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I think's there's a legitimate concern that minimum wages can act as an anchor for hourly salaries to gravitate to though.


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people don't have to pay a ton for a four year degree.

go to community college for two years (it's cheap!) get your associate's degree. then, transfer to a state school for your last two years.

presto, you just saved HALF of your costs, and got the best part of the college experience.

also, and here's something to think about: major in something that will get you a job. Sciences, math, engineering, medicine. the stuff people are hiring for. yeah, the economy sucks in general, but there are plenty of sectors and regions there there is growth. put yourself THERE and you'll probably do better than most kids, who don't ever think about what life is going to be like after they graduate.


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Businesses are owned by people, no? Any tax on them is effectively a tax on the business owner, who is further taxed on his direct income from the business.

Why not just cut out the corporate taxation part (which is rife with corruption and ridiculousness) and tax the actual proceeds of the business - the capital gains to the shareholder?


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BigNorseWolf wrote:
Yakman wrote:
Delaware has simple incorporation laws. It allows for a quick, relatively painless means of incorporating a company. This allows for a low start up cost for businesses. This in turn, allows for more competition.

It also allows for more corporate shenanigans, like ripping people off and reforming under a new name, or forming a corporation to buy a company and then split the companies debt off , sell the profitable part, raid the pension fund to pay for your companies "consulting fees"

Quote:


Because everyone who is anyone is a Delaware corporation, they all fall under the same regulatory schema

Or lack thereof.

Quote:
Does it siphon off tax revenue from other states? Yes.

It doesn't just re direct tax revenue. It drops it. And that means that you have to pay more in taxes to make up for that shortfall, because the government doesn't spend less just because the corporations are taxed less.

And no. That money doesn't trickle down.

Quote:
But does it benefit the economy as a whole? Yes.

There's more to the economy than wallstreet.

Quote:
Before the Delaware Corporation companies used to have to PETITION THE STATE LEGISLATURE FOR INCORPORATION. It was insane. This is a good thing.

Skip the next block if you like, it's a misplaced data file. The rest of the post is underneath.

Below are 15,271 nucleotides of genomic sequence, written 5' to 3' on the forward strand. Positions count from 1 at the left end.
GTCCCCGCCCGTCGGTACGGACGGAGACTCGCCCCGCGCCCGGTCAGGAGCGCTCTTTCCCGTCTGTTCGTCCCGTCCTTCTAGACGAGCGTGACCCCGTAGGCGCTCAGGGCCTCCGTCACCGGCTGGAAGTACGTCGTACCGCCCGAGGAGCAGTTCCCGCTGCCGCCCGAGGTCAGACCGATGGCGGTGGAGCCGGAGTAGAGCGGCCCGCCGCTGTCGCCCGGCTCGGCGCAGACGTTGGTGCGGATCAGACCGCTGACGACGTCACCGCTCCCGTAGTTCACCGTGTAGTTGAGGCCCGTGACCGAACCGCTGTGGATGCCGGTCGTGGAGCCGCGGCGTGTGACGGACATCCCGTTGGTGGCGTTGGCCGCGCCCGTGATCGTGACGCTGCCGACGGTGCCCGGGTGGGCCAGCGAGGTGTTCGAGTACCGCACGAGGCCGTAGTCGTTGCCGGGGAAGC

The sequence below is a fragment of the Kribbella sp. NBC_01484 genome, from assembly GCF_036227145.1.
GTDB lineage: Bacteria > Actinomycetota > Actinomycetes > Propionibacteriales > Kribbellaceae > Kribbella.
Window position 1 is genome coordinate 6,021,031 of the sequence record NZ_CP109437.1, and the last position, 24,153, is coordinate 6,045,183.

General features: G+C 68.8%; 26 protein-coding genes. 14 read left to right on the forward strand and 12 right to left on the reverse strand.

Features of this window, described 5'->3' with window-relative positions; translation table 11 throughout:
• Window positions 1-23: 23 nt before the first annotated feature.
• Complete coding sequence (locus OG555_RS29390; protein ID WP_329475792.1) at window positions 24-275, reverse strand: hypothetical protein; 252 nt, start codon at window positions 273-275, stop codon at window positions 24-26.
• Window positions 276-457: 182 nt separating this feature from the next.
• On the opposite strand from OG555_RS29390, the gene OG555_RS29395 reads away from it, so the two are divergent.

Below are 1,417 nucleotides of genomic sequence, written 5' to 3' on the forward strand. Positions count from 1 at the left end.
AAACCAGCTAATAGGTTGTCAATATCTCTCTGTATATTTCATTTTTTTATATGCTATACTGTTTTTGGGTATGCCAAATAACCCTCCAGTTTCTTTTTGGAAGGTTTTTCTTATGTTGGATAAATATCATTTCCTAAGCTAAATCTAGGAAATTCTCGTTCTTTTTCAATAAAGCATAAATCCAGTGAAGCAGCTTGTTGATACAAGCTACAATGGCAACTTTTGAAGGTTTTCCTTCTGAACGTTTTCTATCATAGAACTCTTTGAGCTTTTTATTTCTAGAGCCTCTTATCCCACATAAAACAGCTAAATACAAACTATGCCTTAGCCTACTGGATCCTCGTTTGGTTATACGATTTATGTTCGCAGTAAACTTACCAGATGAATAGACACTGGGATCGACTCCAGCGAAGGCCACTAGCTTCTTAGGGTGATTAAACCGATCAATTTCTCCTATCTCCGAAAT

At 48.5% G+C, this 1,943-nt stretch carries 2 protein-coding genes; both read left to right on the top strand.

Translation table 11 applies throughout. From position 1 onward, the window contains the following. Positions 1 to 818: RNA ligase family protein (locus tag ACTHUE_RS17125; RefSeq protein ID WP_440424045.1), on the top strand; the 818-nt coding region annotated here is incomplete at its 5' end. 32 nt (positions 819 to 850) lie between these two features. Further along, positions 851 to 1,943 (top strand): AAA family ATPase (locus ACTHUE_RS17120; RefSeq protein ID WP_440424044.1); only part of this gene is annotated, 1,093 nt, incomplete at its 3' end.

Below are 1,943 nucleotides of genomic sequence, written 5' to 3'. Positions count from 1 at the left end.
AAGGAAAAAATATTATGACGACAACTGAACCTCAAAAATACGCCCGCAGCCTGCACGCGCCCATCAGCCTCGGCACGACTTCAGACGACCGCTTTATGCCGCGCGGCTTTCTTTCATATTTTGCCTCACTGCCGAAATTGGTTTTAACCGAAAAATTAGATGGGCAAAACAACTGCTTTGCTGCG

getting incorporated was SUPPOSED to be hard. They're incredibly abusable

when it is easy to set up and yes, easy to fold up, a business, economies become more competitive. reducing the cost of entry (and exit) allows for new competitors, greater innovation, etc.

besides, corporate taxation is a bad idea in the first place. it's double taxation, and emininently abusable. tax incomes, not businesses.


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did they ever find this thing?


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BigNorseWolf wrote:
Yakman wrote:
It also ensures that companies have a single place to go to resolve disputes

In their favor

Quote:
one set of courts,

That they bought and paid for

Quote:

The "Delaware Corporation" started out as a fancy way to lure away companies from New Jersey, but it has done wonders for the US economy as a whole.

But is absolutely horrible towards actual americans that DON"T fit in a PO box.

No.

Delaware has simple incorporation laws. It allows for a quick, relatively painless means of incorporating a company. This allows for a low start up cost for businesses. This in turn, allows for more competition. Because everyone who is anyone is a Delaware corporation, they all fall under the same regulatory schema in this regards, meaning that the cost of hiring corporate law specialists decreases, since all the specialists are specialists in this field.

Does it siphon off tax revenue from other states? Yes.

But does it benefit the economy as a whole? Yes.

Before the Delaware Corporation companies used to have to PETITION THE STATE LEGISLATURE FOR INCORPORATION. It was insane. This is a good thing.


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eh, haven't been too enthused with some of the more recent offerings, but the Numeria book is going to be in my downloads file the day it goes on sale.


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Samasboy1 wrote:

Well, since they could interbreed with other human ethnicities, it would make sense that they could breed with each other...

Of course, given the high magic nature of their culture, I don't think frequent use of things like Clone would be out of order.

Ah, but they are interbreeding with other humans to create... other humans.

Perhaps to have the "Pure Azlanti" abilities, something else was involved, not just a bit of the old boot knocking.